“This facility is pretty ideal, though there’s still some things I can’t offer here, yet,” Vanderwall said. “I didn’t lose anybody from the old place, and I’ve picked up new clients. And, with the addition of the Orono Baseball Association moving into my warehouse area for winter training, it’s going to bring more kids and their parents through.”

Vanderwall trains people from a wide range of ages and abilities.

“I’ve trained everyone from 8- and 9-year-olds who are just here trying to learn to move better up to Division I athletes,” Vanderwall said.

His specialties are sport performance, tactical fitness, and women-specific weight lifting.

His focus is on each individual who walks through his doors, and their individual goals.

“Programs are created for people and they go perform them with someone coaching them,” Vanderwall said. “It’s not an open gym where people look around and say, ‘What do I do now?’ I’m different from crossfit because everyone has a program customized for them. They don’t do a workout of the day.”

While Vanderwall likes to have a team atmosphere where people are encouraging each other, each workout features personalized, precise, and specific training.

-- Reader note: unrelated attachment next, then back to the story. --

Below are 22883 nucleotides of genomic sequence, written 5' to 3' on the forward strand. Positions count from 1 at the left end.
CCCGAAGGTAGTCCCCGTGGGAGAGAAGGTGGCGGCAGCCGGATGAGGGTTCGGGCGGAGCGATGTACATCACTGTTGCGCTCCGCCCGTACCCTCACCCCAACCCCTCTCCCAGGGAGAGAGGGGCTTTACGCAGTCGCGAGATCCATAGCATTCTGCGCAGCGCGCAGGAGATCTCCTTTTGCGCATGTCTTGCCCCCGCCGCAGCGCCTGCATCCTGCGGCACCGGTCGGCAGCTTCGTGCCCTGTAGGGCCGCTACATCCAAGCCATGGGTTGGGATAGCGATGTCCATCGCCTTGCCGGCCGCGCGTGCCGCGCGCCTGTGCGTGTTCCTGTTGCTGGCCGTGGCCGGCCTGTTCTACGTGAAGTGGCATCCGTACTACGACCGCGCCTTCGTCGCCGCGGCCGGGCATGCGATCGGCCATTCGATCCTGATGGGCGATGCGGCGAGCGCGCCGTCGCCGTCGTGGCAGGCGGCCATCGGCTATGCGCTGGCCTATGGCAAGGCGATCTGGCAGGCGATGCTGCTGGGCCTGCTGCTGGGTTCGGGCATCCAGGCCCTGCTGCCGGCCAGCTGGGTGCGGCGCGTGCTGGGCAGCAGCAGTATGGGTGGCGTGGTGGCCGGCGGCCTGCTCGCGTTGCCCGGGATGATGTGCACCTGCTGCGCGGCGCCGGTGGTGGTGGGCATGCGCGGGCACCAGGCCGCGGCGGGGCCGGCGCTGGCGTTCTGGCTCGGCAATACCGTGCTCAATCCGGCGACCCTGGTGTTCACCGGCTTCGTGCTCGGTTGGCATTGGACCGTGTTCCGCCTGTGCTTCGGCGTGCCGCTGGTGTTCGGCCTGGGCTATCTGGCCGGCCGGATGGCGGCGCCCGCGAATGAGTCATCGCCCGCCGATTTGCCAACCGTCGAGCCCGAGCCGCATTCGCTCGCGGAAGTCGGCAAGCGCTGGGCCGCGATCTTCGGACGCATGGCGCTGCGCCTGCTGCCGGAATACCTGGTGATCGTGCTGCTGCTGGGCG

“A football player won’t be doing the same thing as a tennis player, who’s not doing the same thing as a swimmer, who’s not doing the same thing as a non-athlete who’s just coming in so they can play golf a little better,” Vanderwall said.

He enjoys connecting with the people he trains and said it is rewarding to watch them fulfill their goals and set new, bigger, better goals.

One such client came to Vanderwall because she said she was tired of the typical class or the idea that women could get all the weight lifting they needed from numerous repetitions of light weights.

She gravitated toward dead lifting, though she initially struggled lifting 95 pounds.

“Probably a year ago, she pulled a 200-pound dead lift and broke down into tears,” Vanderwall said. “She literally cried tears of joy for being able to hit that kind of number . . . She’s gained a real appreciation for training and what it does for her everyday life, not just coming in here and lifting.”

He’s looking forward to helping more people exceed their goals, and believes the new space will help him do so.

A former paintball business, the space works well for Vanderwall’s workouts focused on using natural movements, body weight, and free weights.

He will soon be dividing his workout space in half, with rubber flooring on one half and turf on the other. The front lobby space will be outfitted with studio flooring to accommodate special events and, potentially, other classes, such as yoga.

Vanderwall currently has no employees, but he hopes to change that in the future.

“As I get to a point where I can’t handle the training load, and as I want to spend more time with my family, I’ll be looking to add staff . . . hopefully, in the not too distant future.”

Vanderwall lives in Plymouth with his wife, Kelly, and toddler, Aubrey.

He is available by appointment from 9 a.m. to 9 p.m. Monday through Friday, and 7 a.m. to noon by calling (763) 250-1248.